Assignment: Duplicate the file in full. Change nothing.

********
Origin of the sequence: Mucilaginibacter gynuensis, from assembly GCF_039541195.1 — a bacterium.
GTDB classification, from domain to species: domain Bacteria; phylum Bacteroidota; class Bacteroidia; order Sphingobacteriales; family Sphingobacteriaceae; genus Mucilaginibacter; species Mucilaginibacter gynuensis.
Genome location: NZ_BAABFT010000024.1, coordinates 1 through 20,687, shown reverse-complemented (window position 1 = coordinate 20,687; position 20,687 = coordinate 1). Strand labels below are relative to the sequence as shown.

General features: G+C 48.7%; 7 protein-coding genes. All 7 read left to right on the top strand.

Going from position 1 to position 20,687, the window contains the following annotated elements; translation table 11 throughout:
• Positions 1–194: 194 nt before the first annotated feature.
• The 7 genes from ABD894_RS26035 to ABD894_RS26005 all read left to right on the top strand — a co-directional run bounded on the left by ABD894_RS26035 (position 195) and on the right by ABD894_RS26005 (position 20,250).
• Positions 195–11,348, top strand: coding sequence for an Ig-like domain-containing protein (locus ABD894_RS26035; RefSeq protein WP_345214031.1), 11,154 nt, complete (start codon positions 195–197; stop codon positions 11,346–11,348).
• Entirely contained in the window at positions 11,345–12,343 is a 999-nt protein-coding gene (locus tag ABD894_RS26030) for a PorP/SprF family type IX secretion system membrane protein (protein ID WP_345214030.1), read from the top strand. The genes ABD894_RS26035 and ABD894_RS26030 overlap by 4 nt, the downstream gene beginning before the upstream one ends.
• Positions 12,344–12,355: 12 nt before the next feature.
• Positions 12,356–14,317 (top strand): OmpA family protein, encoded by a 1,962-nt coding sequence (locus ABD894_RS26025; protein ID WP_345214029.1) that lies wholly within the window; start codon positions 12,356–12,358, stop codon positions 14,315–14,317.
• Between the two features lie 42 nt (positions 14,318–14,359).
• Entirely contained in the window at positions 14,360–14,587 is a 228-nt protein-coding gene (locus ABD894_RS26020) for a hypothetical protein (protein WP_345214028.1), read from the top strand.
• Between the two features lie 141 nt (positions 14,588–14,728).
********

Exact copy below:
Origin of the sequence: Mucilaginibacter gynuensis, from assembly GCF_039541195.1 — a bacterium.
GTDB classification, from domain to species: domain Bacteria; phylum Bacteroidota; class Bacteroidia; order Sphingobacteriales; family Sphingobacteriaceae; genus Mucilaginibacter; species Mucilaginibacter gynuensis.
Genome location: NZ_BAABFT010000024.1, coordinates 1 through 20,687, shown reverse-complemented (window position 1 = coordinate 20,687; position 20,687 = coordinate 1). Strand labels below are relative to the sequence as shown.

General features: G+C 48.7%; 7 protein-coding genes. All 7 read left to right on the top strand.

Going from position 1 to position 20,687, the window contains the following annotated elements; translation table 11 throughout:
• Positions 1–194: 194 nt before the first annotated feature.
• The 7 genes from ABD894_RS26035 to ABD894_RS26005 all read left to right on the top strand — a co-directional run bounded on the left by ABD894_RS26035 (position 195) and on the right by ABD894_RS26005 (position 20,250).
• Positions 195–11,348, top strand: coding sequence for an Ig-like domain-containing protein (locus ABD894_RS26035; RefSeq protein WP_345214031.1), 11,154 nt, complete (start codon positions 195–197; stop codon positions 11,346–11,348).
• Entirely contained in the window at positions 11,345–12,343 is a 999-nt protein-coding gene (locus tag ABD894_RS26030) for a PorP/SprF family type IX secretion system membrane protein (protein ID WP_345214030.1), read from the top strand. The genes ABD894_RS26035 and ABD894_RS26030 overlap by 4 nt, the downstream gene beginning before the upstream one ends.
• Positions 12,344–12,355: 12 nt before the next feature.
• Positions 12,356–14,317 (top strand): OmpA family protein, encoded by a 1,962-nt coding sequence (locus ABD894_RS26025; protein ID WP_345214029.1) that lies wholly within the window; start codon positions 12,356–12,358, stop codon positions 14,315–14,317.
• Between the two features lie 42 nt (positions 14,318–14,359).
• Entirely contained in the window at positions 14,360–14,587 is a 228-nt protein-coding gene (locus ABD894_RS26020) for a hypothetical protein (protein WP_345214028.1), read from the top strand.
• Between the two features lie 141 nt (positions 14,588–14,728).